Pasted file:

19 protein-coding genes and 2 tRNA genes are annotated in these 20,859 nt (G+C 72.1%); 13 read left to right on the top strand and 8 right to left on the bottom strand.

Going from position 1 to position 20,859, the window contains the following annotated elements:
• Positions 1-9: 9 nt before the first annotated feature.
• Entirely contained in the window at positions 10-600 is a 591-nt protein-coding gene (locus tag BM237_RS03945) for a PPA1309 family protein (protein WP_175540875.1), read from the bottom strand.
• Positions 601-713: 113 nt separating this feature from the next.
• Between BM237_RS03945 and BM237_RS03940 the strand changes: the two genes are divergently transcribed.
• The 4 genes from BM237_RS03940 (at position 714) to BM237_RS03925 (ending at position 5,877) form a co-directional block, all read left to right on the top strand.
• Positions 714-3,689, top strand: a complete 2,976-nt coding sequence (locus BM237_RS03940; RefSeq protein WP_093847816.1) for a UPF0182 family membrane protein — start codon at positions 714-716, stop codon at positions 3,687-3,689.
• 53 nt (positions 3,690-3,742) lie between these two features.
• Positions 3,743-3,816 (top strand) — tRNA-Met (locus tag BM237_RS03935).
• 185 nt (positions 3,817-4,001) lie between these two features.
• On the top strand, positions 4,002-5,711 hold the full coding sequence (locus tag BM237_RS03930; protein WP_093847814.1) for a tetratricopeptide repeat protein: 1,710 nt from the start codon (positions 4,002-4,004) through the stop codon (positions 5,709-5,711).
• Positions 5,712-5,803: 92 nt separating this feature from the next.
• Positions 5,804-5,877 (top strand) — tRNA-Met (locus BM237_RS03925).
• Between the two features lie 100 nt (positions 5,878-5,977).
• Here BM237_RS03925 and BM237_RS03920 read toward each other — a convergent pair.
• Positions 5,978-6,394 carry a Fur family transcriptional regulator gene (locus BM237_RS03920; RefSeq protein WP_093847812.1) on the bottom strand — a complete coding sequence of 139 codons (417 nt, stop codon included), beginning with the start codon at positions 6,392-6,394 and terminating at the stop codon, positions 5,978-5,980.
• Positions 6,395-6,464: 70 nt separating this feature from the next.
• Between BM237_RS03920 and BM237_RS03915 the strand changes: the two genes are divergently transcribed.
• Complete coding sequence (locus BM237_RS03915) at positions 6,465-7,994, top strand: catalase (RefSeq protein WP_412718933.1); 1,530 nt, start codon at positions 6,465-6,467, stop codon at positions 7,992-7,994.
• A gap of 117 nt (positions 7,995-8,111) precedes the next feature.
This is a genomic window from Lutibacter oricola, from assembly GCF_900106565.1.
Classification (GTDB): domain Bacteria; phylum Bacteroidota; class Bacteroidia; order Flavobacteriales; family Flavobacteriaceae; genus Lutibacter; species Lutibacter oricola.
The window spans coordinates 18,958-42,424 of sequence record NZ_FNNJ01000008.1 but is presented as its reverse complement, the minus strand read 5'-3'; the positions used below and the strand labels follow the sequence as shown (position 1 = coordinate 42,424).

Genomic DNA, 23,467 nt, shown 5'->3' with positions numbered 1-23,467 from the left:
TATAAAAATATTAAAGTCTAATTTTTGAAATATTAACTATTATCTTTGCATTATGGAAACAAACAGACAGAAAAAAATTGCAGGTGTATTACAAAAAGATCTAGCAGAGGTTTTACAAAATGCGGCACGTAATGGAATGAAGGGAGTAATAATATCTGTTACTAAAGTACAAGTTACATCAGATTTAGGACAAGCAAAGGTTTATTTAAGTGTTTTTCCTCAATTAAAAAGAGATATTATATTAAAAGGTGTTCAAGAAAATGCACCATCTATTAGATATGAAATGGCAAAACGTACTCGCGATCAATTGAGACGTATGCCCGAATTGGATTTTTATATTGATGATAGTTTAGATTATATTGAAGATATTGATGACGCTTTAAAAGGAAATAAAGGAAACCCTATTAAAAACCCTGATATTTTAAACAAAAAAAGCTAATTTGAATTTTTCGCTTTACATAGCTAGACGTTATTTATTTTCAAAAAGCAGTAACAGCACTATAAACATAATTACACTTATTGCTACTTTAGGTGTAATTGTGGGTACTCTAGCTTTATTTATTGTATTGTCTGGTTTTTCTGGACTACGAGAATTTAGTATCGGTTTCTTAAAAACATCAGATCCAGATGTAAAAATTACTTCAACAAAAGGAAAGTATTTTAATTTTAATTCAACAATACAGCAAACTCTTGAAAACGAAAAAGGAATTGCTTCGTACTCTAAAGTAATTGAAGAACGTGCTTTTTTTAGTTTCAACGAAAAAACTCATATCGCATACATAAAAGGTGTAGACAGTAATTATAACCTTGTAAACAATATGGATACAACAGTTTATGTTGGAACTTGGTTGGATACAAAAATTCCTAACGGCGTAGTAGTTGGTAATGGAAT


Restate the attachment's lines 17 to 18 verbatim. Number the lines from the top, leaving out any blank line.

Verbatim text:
• Positions 5,978-6,394 carry a Fur family transcriptional regulator gene (locus BM237_RS03920; RefSeq protein WP_093847812.1) on the bottom strand — a complete coding sequence of 139 codons (417 nt, stop codon included), beginning with the start codon at positions 6,392-6,394 and terminating at the stop codon, positions 5,978-5,980.
• Positions 6,395-6,464: 70 nt separating this feature from the next.